What made you want to be a filmmaker?
I think that filmmaking found me. I didn’t go looking for filmmaking. When I was growing up, I liked going to the movies, but I was far more interested in photography, writing, poetry, and drawing. “The movies” felt like a way to entertain and fill time. Then, I went to college and I continued to do art, but I was also a history major. There was a rift that I was unintentionally trying to sew together, which was my interest in social issues and politics with the art classes I was taking at the same time. In my junior year, I went to live in France and discovered the films of Chantal Akerman and Marguerite Duras. I had no idea that this medium, “the movies”, was also this really articulate, raw, intimate, unpredictable and not-formulaic way of seeing the world, and that it could give me the opportunity to pursue some intellectual curiosities that painting, which I still love, didn’t foster so much. In a sense, it was a treasure chest, or garbage can, where I could throw all of these ways of being in the world into one.
You can purchase and stream A Month of Single Frames here through September 17, 2021. This film is made available by the distributor, Canyon Cinema. Proceeds from the rental of this film will go to supporting the Barbara Hammer Feminist Film Award at the Ann Arbor Film Festival. Additionally, more of her films will be made available to the public this October, with The Criterion Channel’s showcase of her work. For more, click here.
A Month of Single Frames is featured on our August Playlist.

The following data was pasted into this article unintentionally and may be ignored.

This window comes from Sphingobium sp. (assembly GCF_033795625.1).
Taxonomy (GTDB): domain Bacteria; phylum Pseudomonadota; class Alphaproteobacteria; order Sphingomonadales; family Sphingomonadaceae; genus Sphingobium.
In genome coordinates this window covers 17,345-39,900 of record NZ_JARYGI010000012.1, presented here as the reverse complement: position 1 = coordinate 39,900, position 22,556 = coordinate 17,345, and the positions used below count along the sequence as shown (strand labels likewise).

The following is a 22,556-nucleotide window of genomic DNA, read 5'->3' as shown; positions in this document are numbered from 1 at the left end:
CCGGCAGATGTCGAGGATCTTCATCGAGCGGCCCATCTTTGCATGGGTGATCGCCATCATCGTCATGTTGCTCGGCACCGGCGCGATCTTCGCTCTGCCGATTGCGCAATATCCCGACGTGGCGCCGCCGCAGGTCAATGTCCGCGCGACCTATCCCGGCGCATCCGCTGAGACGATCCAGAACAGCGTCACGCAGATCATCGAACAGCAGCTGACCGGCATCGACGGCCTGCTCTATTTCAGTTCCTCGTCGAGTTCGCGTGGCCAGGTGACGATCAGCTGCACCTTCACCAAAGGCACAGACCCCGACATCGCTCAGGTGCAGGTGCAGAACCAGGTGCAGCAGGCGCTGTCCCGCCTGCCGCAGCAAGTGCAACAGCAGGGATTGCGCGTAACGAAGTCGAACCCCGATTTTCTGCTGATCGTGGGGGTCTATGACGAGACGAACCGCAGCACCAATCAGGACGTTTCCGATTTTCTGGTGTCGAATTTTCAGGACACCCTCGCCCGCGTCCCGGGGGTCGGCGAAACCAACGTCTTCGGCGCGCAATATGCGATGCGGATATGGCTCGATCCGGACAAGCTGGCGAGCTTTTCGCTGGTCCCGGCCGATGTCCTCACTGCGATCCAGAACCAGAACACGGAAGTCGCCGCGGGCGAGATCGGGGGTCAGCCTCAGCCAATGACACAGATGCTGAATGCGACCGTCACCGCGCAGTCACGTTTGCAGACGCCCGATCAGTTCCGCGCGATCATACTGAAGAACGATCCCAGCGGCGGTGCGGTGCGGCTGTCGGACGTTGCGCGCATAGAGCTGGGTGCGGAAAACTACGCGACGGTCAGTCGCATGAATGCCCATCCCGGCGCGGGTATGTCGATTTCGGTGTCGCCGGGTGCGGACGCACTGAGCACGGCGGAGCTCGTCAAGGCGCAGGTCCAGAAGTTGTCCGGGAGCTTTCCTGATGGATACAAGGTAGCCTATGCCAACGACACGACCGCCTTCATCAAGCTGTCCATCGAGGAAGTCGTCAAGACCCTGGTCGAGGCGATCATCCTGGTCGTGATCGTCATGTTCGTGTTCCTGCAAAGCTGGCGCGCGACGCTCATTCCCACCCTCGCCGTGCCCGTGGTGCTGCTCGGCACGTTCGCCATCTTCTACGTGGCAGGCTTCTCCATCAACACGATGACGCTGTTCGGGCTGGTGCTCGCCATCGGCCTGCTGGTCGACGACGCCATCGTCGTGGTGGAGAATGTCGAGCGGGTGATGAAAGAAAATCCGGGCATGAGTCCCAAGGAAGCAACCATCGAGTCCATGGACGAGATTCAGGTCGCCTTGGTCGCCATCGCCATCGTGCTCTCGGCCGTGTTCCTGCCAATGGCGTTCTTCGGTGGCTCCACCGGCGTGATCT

Since the 1980s, Lynne Sachs has created cinematic works that defy genre through the use of hybrid forms and collaboration, incorporating elements of the essay film, collage, performance, documentary and poetry. Her films explore the intricate relationship between personal observations and broader historical experiences. With each project, Lynne investigates the implicit connection between the body, the camera, and the materiality of film itself. Lynne discovered her love of filmmaking while living in San Francisco. During this time, she produced her early, experimental works on celluloid which took a feminist approach to the creation of images and writing— a commitment which has grounded her work ever since. She is also deeply engaged with poetry. In 2019, Tender Buttons Press published her first book Year by Year Poems. From essay films to hybrid docs to diaristic shorts, Sachs has produced 40 films as well as numerous projects for web, installation, and performance. She has tackled topics near and far, often addressing the challenge of translation — from one language to another or from spoken work to image. Over her career, Sachs has been awarded support from the Guggenheim Foundation, the NYFA, and Jerome Foundation. Her films have screened at the Museum of Modern Art, Wexner Center, the Walker the Getty, New York Film Festival, and Sundance.
Lynne lives in Brooklyn.
Solia Cates is the Editor-In-Chief of WomenDo, a graduate of Yale University’s Film and Media studies program, and a writer and actress based in Los Angeles. She sits down with WomenDo Founder and documentary filmmaker Rebecca Carpenter to discuss inspiration, mentorship, and the emotional impact of viewing women’s stories.
WomenDo is a film club that highlights bold, inspiring, and groundbreaking stories made by and about women.
Our mission is to celebrate female excellence by spotlighting female filmmakers and movies that focus on womanhood. Through our uniquely curated film “playlists”, members are exposed to the stories of trailblazing women who have pushed boundaries and challenged the status quo, whether their impact be personal, local, regional, or international. Through our conversation series, we sit down with women in all areas of the film industry to examine inspirations, motivations, and what it really takes to bring amazing stories to the screen.